# How America Celebrates Pi Day

Across the country, math geeks in museums, schools, private groups and elsewhere gather to celebrate the number pi, approximately 3.14. That's why March 14 -- 3-14 -- is Pi Day. What's more, Albert Einstein was born on this day.

Throughout history, people have been captivated by this number because there is no way to calculate it exactly by a simple division on your calculator. What's more, its digits go on infinitely, without any pattern in the numbers. 3.1415926535897932 ... etc. Even that many digits are more than most people would need for everyday use, but some folks have been inspired to memorize thousands of digits of pi, or even use the digits to create poetry or music.

If you want to go where the day is said to be "invented," look no further than San Francisco's Exploratorium. Larry Shaw, who worked in the electronics group at the museum, began the tradition in 1988. Last year was Pi Day's 25th anniversary there.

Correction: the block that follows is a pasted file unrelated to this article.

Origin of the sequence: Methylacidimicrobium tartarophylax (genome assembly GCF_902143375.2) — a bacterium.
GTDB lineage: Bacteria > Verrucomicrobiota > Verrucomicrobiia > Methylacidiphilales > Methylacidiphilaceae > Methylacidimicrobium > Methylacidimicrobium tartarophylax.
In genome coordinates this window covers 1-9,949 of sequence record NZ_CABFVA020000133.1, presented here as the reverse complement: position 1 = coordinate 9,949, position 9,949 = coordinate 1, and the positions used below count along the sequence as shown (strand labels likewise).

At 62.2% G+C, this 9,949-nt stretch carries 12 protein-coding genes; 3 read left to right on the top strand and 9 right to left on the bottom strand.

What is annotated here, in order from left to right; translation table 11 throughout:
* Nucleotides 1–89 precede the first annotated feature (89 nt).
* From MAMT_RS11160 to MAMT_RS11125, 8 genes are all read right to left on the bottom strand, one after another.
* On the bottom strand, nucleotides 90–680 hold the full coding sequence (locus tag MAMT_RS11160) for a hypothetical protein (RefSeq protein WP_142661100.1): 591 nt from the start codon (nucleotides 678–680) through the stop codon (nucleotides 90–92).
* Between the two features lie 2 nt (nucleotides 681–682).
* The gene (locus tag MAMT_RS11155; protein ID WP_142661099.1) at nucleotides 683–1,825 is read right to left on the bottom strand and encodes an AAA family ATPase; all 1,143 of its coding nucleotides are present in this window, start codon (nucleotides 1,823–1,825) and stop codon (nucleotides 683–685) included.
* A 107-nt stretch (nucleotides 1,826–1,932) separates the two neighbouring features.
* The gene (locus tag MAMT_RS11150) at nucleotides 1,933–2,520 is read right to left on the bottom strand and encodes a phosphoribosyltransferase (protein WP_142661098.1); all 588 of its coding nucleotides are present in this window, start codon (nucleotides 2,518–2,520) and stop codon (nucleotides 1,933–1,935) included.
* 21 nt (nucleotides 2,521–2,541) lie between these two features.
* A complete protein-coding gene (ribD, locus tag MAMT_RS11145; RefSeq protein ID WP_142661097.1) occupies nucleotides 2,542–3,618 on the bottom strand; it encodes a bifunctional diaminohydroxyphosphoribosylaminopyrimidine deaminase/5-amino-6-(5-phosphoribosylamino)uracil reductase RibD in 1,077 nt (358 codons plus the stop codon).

Throughout history, people have been captivated by this number because there is no way to calculate it exactly by a simple division on your calculator. What's more, its digits go on infinitely, without any pattern in the numbers. 3.1415926535897932 ... etc. Even that many digits are more than most people would need for everyday use, but some folks have been inspired to memorize thousands of digits of pi, or even use the digits to create poetry or music.

If you want to go where the day is said to be "invented," look no further than San Francisco's Exploratorium. Larry Shaw, who worked in the electronics group at the museum, began the tradition in 1988. Last year was Pi Day's 25th anniversary there.